By Mubarak Abdessalami

Which one to use and why?

Put the verb between brackets in the correct tense.

    Leila stopped (say) hello to her friends.    

What a quandary! "Shall I use the infinitive to say or the gerund saying ?" I asked my teacher about it but she just said, "It depends ...!" But it depends on what? I figured out that she wanted me to work out my brains to see to what extent I could solve this enigma. Well!
  1. Leila stopped to say hello to her friends.
  2. Leila stopped saying hello to her friends.

I bet they are both correct, but they bear each a completely different meaning. I got it now; it depends on what I mean!

Grammatically speaking, example one respects the rule which says that in a successive verbs situation the second should be in the infinitive. That's why I didn't use the infinitive without to. As for example 2, the verb "stop" is followed by the gerund just like other verbs such as, remember, forget, regret etc.

Meaning perhaps will make things clearer:
  1. Leila was walking around or riding a bike when she saw her friends and stopped to greet them.
  2. Leila used to say "Hello!" to her friends, but now she stopped doing that. She no longer greets them because of something. It could be a quarrel or whatever. That's none our business.

Now let me tell you something! To get rid of such dilemma, one has to read a lot and from time to time check for rules, they really help. The verbs that are followed by both the gerund and infinitive are to my mind tricky and mean. Look at this one:
  1. He remembered telling her the news.
  2. He remembered to tell her the news.
  1. I tried to tell her the news, but she refused to listen.
  2. I tried telling her but in vain.

In the first example the telling has taken place before thinking about it, in the second however, the speaker thought about telling her then he did it. Many other verbs give the same headache: start, begin, continue, love, hate, like, neglect and others. Is it clear? If not allow me some time to give you more situations where the gerund and the infinitive are the main actors.


Bear in mind that only the gerund is used after these expressions:
It's no use .... | "It's no use crying over spilt milk" (proverb)
Look forward to ... | I'm looking forward to seeing you soon.
Get/be used to ... | I'm used to drinking a cup of coffee after lunch.
Be keen on ... | She's keen on singing pop songs
Couldn't help ... | When I met her, I couldn't help hugging her tightly.
Feel like ... | I feel like having a cold drink now.
Be busy ... | She is busy doing her homework right now.
Would you mind ... | Would you mind mailing this letter for me, please?
How / what about ... | How about inviting your grandmother for the party.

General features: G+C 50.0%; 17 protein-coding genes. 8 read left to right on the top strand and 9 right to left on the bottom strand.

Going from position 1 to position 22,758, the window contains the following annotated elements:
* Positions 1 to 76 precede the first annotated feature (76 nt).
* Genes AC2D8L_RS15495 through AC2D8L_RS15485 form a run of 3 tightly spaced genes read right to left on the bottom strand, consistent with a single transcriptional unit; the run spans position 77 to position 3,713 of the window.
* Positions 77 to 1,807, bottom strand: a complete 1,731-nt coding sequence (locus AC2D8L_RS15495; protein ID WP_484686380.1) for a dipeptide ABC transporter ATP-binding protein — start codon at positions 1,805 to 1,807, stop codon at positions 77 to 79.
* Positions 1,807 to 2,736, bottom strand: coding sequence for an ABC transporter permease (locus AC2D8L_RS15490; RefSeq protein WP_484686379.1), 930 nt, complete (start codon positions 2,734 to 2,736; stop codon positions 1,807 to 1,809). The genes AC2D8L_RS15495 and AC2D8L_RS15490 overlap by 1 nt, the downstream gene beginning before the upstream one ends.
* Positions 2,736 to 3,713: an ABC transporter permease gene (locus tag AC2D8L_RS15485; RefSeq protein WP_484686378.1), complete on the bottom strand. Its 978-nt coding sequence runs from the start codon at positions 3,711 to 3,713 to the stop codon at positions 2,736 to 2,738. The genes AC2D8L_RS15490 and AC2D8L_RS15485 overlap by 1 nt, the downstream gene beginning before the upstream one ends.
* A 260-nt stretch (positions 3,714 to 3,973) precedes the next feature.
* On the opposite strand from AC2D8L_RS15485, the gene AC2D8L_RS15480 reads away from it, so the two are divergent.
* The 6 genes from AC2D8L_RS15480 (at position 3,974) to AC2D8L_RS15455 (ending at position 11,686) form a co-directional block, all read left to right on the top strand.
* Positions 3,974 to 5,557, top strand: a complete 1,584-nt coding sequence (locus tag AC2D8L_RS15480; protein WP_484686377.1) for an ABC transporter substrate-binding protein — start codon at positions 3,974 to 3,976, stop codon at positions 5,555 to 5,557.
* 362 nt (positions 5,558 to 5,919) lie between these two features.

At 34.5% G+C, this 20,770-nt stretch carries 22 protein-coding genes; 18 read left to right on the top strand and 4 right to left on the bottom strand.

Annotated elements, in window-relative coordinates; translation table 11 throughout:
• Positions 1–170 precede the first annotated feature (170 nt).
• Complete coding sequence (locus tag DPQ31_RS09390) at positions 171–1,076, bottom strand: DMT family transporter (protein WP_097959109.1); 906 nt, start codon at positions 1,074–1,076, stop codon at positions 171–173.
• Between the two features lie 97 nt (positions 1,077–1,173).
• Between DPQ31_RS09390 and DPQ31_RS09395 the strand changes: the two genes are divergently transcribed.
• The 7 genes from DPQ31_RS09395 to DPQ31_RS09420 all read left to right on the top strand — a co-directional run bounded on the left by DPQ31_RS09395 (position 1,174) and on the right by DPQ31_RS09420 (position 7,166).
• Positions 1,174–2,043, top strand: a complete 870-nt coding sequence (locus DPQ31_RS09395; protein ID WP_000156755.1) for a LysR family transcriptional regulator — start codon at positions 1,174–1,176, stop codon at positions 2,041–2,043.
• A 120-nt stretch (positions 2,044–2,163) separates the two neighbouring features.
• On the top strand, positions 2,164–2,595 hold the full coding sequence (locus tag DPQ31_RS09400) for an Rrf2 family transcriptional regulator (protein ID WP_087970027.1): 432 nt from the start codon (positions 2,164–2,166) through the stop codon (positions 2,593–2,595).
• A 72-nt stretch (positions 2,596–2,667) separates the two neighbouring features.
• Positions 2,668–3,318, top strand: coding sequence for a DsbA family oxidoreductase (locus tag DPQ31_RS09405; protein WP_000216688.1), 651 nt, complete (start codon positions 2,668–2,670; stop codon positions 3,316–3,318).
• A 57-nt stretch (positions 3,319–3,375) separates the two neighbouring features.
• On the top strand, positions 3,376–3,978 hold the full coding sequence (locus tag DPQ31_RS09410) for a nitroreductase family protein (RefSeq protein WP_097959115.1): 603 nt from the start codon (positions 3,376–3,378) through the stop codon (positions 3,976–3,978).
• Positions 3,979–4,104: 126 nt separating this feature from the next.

Worth ... | The film is actually worth viewing.

As well as after these verbs:

Enjoy | She enjoys making fun of everybody.
admit | He admitted breaking the window pane.
deny | He denied breaking into the office.
consider | The manager considered phoning the police
reconsider | She finally reconsidered involving the authorities in her own affairs.
keep | The clerk kept shouting at everybody like a madman.
imagine | He imagined being able to impress them.
regret | He eventually regretted damaging the window.
avoid | She always avoid talking to him about the problem.
finish | They finished doing their work very early.
stop | He stopped teasing his sister after her mother shouted at him.
include | The treaty includes not interfering with the others' inner problems.
involve | The contract involves building a fence.
justify | He can't justify being late for school everyday.
forget | Sorry, I forgot sending you the catalogue.
remember | I remembered sweeping the floor before I came here.
suggest | They suggested travelling by bus.
quit | It was hard for her to quit smoking.
need | She needed repainting her car.
put off | She puts off meeting him.
postpone | We postponed organising the party.

Other verbs that are followed by a gerund are:
adore, anticipate, appreciate, contemplate, delay, describe, detest, dislike, escape, fancy, feel, give, hear, include, justify, listen to, mention, mind, miss, notice, observe, perceive, practice, recall, report, resent, resume, risk, see, sense, tolerate and watch.

And after some "phrasal verbs" & verbs + prepositions

- Carry on | She didn't even looked at me. she just carried on typing the letter.
- Go on | They went on playing tennis despite the rain.
- Give up | She wanted him to give up nagging at her.
- Cope with | They tried to cope with working in cold weather.
- Apologize for | She apologizes for making noise.
- Complain about | She continues to complain about keeping the door wide open.
- Keep on | She kept on complaining...
- Insist on | She insisted on doing the task herself.
- Blame for | She blames me for damaging her CD player.
- Succeed in | She succeeds in keeping the children busy for a longer time.
- Think of | We are thinking of moving to a bigger city.
- Worry about | They worry about losing their jobs.
- etc |

What about adjectives+ prepositions then?

We also use the gerund after the following:
- Be proud of => They're proud of participating in that humanitarian project.